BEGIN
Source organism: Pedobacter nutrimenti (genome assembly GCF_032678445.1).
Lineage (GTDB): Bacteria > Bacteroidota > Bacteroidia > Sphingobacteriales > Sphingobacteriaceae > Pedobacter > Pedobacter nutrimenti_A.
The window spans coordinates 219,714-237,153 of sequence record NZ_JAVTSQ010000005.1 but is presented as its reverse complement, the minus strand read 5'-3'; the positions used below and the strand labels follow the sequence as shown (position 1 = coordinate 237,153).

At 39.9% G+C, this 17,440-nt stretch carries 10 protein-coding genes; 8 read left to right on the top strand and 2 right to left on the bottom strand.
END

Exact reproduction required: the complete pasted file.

Source organism: Pedobacter nutrimenti (genome assembly GCF_032678445.1).
Lineage (GTDB): Bacteria > Bacteroidota > Bacteroidia > Sphingobacteriales > Sphingobacteriaceae > Pedobacter > Pedobacter nutrimenti_A.
The window spans coordinates 219,714-237,153 of sequence record NZ_JAVTSQ010000005.1 but is presented as its reverse complement, the minus strand read 5'-3'; the positions used below and the strand labels follow the sequence as shown (position 1 = coordinate 237,153).

At 39.9% G+C, this 17,440-nt stretch carries 10 protein-coding genes; 8 read left to right on the top strand and 2 right to left on the bottom strand.